Home Game Reviews La Famiglia: The Great Mafia Wars Review

La Famiglia: The Great Mafia Wars Review


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On Feb 29, 2024
Last modified:Feb 29, 2024


We review La Famiglia: The Great Mafia war from Capstone Games. In La Famiglia, exactly 4 players are competing for the best mafia family in Italy.

La FamigliaI’m gonna make you an offer you can’t refuse. No seriously, please don’t refuse it, we need exactly four players to play this game. I’m speaking of Capstone’s 2023 release, La Famiglia: The Great Mafia Wars by Maximilian Maria Thiel. In my quest to review only heavy 2-4 hour-long Euros that require exactly four players (see my recent review of Deal with the Devil), I signed my oath in blood to review La Famiglia for a few reasons.

It’s absolutely luscious artwork, the premise of a 2 vs. 2 area control game with a unique worker placement planning phase, and of course, as a Godfather/Goodfellas/Sopranos-head, Madonne, you better believe I was picking this one up like a box of cannolis out of the backseat of a car. So join me as we explore the island of Sicily, hire some goons, ride some speedboats, and bomb some cars.

Gameplay Overview:

At its heart, La Famiglia is a 2 vs. 2 area control game. The goal of the game is for your crime family to control 5 “mandamenti,” which is essentially a mafia fiefdom consisting of 3 contiguous regions, or for your team to control 6 mandamenti together.

La Famiglia Screen
The player board and screen. Unlocked orders on the left and player markers that can be removed or added to the planning phase board on the right.

The game is played over 4 rounds, each of which is split into 2 phases, with small management phases following each proper phase wherein control of said mandamenti is determined. The first phase is the planning phase, where players, using a rather ingenious system, place tokens to take specific actions, ranging from recruiting more soldiers to your headquarters (behind your screen), adding more soldiers to the board, acquiring boats, drug labs, or cars, gaining money from your drug labs, issuing orders for your soldiers to carry out on the map during the encounter phase, or upgrading your player board so your actions are more powerful, which also unlocks powerful new orders.

After the first management phase (which cannot trigger the end of the game, regardless of whether the required number of mandamenti are controlled or not) comes the Encounter phrase, wherein all orders that have been placed on the map face down are now flipped face up and are carried out in initiative order.

La Famiglia Tiles
When players gain control of a mandamento, they get to unlock a special ability.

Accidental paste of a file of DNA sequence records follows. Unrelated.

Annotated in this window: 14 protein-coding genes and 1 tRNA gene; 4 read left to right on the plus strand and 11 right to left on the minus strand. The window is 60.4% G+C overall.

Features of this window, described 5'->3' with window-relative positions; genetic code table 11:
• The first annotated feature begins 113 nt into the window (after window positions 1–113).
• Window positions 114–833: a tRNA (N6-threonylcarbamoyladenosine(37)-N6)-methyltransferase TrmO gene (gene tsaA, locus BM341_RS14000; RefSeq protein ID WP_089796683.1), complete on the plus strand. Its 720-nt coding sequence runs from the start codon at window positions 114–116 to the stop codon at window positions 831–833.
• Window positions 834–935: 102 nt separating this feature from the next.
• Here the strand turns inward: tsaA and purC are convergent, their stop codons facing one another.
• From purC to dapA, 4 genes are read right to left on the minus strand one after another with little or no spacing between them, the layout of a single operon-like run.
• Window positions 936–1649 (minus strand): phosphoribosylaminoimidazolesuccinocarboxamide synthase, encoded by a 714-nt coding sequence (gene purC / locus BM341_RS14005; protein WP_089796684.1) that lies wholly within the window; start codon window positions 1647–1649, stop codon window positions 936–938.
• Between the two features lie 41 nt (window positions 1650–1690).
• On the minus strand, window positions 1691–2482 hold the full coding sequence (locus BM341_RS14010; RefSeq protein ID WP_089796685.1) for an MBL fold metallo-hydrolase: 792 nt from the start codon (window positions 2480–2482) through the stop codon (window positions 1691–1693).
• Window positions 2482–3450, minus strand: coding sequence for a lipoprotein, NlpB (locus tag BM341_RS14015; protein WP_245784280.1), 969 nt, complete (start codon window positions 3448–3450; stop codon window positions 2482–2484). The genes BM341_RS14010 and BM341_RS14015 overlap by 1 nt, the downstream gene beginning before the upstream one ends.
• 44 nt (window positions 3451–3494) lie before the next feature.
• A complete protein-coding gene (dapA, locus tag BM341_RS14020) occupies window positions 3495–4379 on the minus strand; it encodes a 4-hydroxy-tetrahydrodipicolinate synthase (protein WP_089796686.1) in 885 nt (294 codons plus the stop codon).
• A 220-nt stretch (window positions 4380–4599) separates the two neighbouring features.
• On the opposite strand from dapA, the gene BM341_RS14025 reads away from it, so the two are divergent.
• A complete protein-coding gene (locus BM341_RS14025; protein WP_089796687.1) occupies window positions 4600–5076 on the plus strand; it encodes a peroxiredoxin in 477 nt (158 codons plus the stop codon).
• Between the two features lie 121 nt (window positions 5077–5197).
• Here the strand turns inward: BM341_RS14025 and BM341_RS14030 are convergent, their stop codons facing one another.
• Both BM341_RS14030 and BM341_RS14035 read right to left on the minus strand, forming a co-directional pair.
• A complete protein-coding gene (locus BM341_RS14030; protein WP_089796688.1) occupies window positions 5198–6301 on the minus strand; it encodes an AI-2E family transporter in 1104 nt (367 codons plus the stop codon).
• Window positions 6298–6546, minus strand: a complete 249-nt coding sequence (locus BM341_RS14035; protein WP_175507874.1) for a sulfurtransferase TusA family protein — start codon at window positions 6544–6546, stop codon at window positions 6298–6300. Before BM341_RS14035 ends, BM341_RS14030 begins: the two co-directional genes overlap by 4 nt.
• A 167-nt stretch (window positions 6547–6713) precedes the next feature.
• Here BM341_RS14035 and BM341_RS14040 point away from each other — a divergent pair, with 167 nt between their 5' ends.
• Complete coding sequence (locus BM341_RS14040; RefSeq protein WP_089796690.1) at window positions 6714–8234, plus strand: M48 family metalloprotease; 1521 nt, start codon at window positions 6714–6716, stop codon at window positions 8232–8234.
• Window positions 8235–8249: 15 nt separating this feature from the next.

First all supply orders are carried out, which help reinforce regions with additional soldiers, or add defense to protect them against possible attacks. Then attack actions are carried out, where soldiers can flood into a neighboring region and attempt to attack and take control of it, or where devastating car bombs can be rolled into enemy regions, which wipe out opposing soldiers but may not secure the region. Attacks can be done via speed boats as well, leading to unsuspecting invasions from the far side of the island. After all orders have been carried out, the second management phase takes place and control is once again determined.

If a player or team control the correct number of mandamenti (5 or 6 respectively), the game ends. Otherwise it continues to the next planning phase and the next round is played out. After four rounds, if one team is not declared winner by controlling the correct number of regions, the team with the most regions wins. In the case of a tie, the team controlling the region of Bronte breaks the tie.

La Famiglia Gameplay
The map. Cubes represent soldiers, speedboats sit in the water, and neutral gangsters are represented by grey cubes.

Game Experience:

The first thing anyone will see when they look at the game box for La Famiglia is just how gorgeous the art is. And this is firmly true for the contents inside the box as well. This is an immaculately produced game. The map is colorful, the card art is compelling in its cubist presentation, and I love a little wooden car or speedboat. Each faction has its own little box for holding components, as do the neutral markers and coins, and everything fits in the box perfectly. The one thing where I was like “hmmm, that’s where they decided to stop, huh?” was that the soldiers were simply cubes. But this is such a small gripe for an overall wonderful production, and besides, a cube is to area control games what an injured child is to a trampoline. It’s just integral to its existence.

La Famiglia Chart
The brilliant planning phase action selection board. Discs drop to the bottom when taking actions, and then the bottom board shifts up and a new board is added to the bottom.

The next thing you might notice is, well, the robust rulebook. This is a heavy game. It’s listed as 3.82 on BGG, which is fairly accurate, though I would say the majority of the weight of this game is due to its complex combat resolution system rather than the worker placement planning phase. You can explain the planning phase to a seasoned gamer in very little time, it’s all very intuitive, and dare I say, graceful. The combat phase, at times, feels more complex than it needs to be, but I won’t say its complexity is unwarranted or without reward. It leads to some very funny situations, which some gamers will love and others will hate.

As promised, let’s discuss the planning phase. I would go so far as to say this system should be ripped off and ripped off again. The planning system has a variety of available actions that can be used by taking a disc of any color from the top half of the grid and placing it on the bottom half. There are discs of your color, discs of other players’ colors, and neutral discs. Your discs and neutral discs cost nothing to use to select your actions, while discs of other players have a cost of one lira to that player. The discs you choose to use, and how you choose to use them, could have great consequences, as they did in our later playthroughs.